Is it possible to completely rejig the UI of the PhotoEditor SDK within a day? Principally, everything is possible, however, for me as a prospective Java developer this whole undertaking seemed rather tough at first. The task at hand was to rebuild the SDK’s UI to match popular apps like Snapchat or Instagram Stories in only a few steps. A few weeks ago, we already did something similar with the iOS SDK, however, as there are some differences between the platforms the whole process had to be repeated for Android.
As my colleague Malte Baumann already pointed out in his blog post, the main idea behind this endeavor is to explore the possibilities and limitations of the SDK’s customizable UI. But above that, it is also a great way of making oneself familiar with the SDK’s architecture and functionalities. Below, I’m going to explain some of the technical aspects as well as the setup of the story UI in a little more detail.
The interface is composed of several layers. The first layer is the
EditorRootView that contains all other views and is, therefore, their parent object. Beneath that lies the
EditorPreview that is responsible for the display of the selected image. Following comes the
BrushLayer that can be drawn upon. In this specific layer array, the brush cannot be placed in front of a sticker. The stickers, however, are all generated in dedicated layers which makes it easy to adjust their order. Once selected, a sticker will automatically be brought to the front. The UI elements can be switched visible and invisible at will; they lie at the very top so that no sticker can cover them.
At the heart of the UI lies the
StateHandler that functions as the communication interface with the SDK. The
StateHandler includes the
EditorShowState and the
HistoryState allows for the retrieval of methods that are necessary for the function of the “undo” button. For example, every new brush stroke adds a new memory state that can be retrieved by the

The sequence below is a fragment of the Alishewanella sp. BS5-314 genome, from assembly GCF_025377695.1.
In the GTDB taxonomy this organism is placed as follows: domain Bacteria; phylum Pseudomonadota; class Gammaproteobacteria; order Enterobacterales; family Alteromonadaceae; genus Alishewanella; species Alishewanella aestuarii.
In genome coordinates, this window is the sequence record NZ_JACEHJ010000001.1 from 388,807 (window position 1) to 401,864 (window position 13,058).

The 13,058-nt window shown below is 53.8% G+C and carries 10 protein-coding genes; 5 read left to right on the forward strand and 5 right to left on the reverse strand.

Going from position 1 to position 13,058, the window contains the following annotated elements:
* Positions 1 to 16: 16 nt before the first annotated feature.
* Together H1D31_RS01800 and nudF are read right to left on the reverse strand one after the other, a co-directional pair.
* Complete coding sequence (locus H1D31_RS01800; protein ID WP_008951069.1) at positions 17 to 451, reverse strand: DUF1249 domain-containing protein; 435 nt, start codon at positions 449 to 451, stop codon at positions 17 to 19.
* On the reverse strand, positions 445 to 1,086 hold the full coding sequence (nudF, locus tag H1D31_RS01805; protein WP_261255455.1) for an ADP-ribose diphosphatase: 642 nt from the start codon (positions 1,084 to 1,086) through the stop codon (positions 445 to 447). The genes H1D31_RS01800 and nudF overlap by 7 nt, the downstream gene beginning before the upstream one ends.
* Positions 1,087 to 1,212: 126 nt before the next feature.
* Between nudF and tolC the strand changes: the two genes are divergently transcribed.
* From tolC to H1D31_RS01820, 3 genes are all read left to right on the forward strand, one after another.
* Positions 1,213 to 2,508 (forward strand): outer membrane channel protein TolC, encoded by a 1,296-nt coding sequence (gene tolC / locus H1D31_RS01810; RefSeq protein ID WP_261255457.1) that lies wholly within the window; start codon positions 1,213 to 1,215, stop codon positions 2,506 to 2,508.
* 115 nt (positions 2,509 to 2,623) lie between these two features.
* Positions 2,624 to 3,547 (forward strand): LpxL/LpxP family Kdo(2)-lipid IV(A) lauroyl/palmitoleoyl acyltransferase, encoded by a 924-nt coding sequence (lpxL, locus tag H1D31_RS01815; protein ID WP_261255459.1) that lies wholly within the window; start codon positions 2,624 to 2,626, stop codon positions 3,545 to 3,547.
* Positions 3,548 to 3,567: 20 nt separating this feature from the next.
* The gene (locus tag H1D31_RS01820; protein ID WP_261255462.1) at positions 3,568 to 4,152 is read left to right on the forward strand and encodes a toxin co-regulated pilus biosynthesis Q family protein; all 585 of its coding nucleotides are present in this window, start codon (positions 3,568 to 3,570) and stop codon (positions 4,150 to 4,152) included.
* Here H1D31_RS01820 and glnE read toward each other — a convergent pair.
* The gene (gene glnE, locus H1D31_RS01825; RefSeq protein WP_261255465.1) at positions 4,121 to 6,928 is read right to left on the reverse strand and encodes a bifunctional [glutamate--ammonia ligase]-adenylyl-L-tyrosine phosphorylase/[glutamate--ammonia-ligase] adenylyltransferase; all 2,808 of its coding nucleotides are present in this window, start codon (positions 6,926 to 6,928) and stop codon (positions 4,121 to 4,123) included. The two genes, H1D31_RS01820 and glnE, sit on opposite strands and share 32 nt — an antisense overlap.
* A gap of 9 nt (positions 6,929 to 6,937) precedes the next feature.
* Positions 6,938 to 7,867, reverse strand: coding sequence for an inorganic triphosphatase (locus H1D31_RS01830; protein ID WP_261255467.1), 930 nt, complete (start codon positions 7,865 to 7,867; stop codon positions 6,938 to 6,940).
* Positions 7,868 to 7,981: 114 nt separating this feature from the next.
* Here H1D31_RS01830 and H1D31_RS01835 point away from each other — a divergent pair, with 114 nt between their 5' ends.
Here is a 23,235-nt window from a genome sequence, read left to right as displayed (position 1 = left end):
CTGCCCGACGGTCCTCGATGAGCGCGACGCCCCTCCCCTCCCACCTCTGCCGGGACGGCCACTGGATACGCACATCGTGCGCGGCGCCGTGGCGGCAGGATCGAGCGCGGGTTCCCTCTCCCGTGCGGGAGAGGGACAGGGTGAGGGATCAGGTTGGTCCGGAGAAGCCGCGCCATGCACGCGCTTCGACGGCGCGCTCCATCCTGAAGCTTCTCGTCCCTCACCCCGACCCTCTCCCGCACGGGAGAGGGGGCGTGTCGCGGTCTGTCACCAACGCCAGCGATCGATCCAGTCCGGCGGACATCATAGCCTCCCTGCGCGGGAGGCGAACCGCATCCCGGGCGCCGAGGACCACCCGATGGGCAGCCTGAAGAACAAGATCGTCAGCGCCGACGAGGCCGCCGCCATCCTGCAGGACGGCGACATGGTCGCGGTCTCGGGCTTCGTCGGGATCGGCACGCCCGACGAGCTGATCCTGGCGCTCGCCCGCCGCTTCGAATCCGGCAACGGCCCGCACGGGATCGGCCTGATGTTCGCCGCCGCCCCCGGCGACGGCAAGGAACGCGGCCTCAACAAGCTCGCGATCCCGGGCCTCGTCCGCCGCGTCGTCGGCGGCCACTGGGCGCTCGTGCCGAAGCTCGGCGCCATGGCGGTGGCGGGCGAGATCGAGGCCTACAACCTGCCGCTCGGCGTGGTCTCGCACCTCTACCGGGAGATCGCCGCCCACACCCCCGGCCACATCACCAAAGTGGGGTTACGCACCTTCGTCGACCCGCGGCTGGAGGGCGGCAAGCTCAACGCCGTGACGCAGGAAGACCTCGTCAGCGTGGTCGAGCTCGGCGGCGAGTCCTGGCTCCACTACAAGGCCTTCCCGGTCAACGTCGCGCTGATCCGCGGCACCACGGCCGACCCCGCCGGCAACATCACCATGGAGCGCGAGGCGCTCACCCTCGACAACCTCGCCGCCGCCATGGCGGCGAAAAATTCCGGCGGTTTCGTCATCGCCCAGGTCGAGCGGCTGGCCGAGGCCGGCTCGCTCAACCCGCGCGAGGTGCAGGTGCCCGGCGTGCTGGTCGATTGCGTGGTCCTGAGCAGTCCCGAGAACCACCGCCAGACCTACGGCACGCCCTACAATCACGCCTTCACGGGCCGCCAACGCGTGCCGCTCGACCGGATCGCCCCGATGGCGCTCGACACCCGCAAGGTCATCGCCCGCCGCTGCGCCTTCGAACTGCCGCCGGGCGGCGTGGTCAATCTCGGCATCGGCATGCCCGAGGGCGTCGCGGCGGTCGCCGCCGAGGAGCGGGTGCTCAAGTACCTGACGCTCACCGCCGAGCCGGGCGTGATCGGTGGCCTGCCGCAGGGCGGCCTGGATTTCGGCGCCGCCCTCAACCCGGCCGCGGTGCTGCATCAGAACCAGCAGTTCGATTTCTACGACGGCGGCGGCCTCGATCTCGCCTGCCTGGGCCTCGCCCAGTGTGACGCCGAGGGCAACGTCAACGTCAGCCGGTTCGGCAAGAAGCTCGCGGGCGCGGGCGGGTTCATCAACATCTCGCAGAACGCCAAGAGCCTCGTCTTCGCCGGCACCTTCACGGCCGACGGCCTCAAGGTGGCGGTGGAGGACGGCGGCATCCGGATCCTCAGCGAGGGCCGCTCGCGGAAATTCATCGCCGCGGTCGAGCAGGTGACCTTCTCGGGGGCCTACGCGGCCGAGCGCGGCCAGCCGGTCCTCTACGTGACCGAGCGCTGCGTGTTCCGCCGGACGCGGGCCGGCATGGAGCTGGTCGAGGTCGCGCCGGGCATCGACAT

HistoryState and hence reversed. The
EditorShowState manages the
EditMode that allows for the activation of the different SDK tools. To draw with the brush tool, the
EditMode simply has to be set to brush. Color and stroke width are then controlled by the
There is a dedicated button to add emojis that displays a
RecyclerView filled with every sticker available in the config upon press. Once a sticker is selected a new layer with matching
StickerLayerSettings is added to the image.
Although text is realized as a sticker as well within the SDK, it is a little more complicated to generate a text sticker as the required
TextStickerConfig has to be generated first. The text tool can create text stickers through keyboard entries. The text and background color, as well as the text alignment, can be adjusted separately. Those functions can be controlled via different buttons. However, as the SDK has no canned methods for these operations, I had to write widgets that control the buttons. The different button states are interpreted and executed in the
To export an image, you simply have to launch the
Thanks to the documentation, the execution of the UI revamp was pretty straightforward even without previous knowledge or source code access. As main functionalities like the brush tool or the undo function are already built into the SDK, it was a manageable task to integrate those into the new UI. Against that, the styling of the
SeekBar that is needed to adjust the brush size was a little more time-consuming.
The design was mainly realized through layouts with fairly simple code. Even though there were some minor hurdles to overcome, the allotted time of a working day should be adequate for a more experienced developer.
You can find the code for this example UI in our repository.